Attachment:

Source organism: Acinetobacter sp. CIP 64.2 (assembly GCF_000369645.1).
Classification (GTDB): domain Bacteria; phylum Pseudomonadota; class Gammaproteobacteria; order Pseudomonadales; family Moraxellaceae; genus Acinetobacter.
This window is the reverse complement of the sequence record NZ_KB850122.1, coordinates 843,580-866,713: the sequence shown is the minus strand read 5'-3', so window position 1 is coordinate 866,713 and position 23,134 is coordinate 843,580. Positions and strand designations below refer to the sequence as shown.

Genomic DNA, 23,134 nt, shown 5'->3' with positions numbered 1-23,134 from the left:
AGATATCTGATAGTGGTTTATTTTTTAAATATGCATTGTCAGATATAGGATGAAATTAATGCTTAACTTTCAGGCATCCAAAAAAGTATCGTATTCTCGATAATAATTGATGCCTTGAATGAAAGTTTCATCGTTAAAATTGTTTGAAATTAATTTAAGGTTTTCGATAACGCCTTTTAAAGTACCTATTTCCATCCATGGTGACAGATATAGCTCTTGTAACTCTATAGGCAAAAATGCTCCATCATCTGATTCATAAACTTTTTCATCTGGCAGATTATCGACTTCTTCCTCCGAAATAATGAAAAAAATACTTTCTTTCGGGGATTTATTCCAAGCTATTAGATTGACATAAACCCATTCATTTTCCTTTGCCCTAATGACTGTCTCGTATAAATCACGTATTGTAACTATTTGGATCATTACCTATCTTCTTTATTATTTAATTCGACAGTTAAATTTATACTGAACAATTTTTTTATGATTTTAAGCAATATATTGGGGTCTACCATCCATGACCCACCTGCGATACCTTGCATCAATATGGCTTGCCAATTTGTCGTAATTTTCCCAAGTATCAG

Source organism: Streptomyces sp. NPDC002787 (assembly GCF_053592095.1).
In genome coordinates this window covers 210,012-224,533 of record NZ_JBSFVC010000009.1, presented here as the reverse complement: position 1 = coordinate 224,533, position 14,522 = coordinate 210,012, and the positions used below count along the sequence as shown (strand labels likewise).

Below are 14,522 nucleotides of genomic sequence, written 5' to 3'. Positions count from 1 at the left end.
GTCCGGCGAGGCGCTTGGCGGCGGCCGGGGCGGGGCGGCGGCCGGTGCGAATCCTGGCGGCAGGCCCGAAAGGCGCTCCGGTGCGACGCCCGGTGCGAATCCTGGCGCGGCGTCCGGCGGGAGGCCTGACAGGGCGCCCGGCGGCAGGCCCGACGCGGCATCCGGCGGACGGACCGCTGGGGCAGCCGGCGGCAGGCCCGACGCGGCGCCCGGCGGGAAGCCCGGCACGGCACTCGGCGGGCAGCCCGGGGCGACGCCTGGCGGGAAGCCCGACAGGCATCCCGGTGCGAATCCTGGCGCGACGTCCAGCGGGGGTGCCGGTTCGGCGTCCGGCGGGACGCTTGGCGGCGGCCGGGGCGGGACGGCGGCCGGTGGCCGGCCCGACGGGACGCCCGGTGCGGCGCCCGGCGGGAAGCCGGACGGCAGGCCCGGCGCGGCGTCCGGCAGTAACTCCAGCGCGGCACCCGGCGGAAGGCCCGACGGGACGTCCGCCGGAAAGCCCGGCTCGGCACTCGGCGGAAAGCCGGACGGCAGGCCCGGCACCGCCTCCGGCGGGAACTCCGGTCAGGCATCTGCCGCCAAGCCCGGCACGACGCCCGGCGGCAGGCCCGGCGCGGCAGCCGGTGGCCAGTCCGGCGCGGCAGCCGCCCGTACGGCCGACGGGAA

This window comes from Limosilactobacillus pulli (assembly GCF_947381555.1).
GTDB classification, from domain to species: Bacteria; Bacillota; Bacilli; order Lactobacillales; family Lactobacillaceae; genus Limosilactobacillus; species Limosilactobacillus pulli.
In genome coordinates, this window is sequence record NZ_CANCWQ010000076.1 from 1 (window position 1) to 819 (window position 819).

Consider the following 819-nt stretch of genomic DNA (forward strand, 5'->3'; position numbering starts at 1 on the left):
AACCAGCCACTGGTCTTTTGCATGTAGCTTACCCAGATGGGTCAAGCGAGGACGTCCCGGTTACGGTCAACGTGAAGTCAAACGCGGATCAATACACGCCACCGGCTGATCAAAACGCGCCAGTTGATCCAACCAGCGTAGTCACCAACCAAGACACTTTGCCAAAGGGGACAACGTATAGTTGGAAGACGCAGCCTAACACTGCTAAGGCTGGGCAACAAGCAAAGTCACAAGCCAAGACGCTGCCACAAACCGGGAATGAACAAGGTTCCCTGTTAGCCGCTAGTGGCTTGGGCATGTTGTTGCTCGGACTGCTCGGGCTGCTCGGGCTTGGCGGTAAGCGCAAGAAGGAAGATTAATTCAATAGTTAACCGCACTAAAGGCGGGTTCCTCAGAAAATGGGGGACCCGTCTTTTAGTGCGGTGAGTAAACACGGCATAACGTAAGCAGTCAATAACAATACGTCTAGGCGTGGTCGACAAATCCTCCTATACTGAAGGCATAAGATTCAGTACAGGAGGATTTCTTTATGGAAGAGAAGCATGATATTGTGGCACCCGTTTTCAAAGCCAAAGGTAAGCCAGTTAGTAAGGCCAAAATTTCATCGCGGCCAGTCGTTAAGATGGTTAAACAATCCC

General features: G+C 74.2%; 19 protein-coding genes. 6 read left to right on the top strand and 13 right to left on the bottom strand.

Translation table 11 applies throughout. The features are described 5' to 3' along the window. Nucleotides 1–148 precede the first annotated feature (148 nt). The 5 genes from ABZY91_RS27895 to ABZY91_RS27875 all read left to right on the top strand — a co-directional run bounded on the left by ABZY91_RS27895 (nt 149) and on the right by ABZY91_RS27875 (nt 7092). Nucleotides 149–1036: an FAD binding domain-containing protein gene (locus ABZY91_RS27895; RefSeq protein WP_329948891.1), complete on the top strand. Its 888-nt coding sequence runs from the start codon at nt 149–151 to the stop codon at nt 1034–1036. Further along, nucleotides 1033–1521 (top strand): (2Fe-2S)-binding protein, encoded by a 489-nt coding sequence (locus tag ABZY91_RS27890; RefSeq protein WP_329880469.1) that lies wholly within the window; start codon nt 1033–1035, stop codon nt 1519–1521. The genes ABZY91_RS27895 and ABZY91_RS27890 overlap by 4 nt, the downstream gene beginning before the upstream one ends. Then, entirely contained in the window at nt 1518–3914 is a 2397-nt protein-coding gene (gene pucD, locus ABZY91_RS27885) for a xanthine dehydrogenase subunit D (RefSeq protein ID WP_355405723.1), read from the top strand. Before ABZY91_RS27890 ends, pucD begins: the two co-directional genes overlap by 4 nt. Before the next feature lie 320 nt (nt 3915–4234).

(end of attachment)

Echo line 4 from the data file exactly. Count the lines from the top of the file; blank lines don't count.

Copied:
Genomic DNA, 23,134 nt, shown 5'->3' with positions numbered 1-23,134 from the left: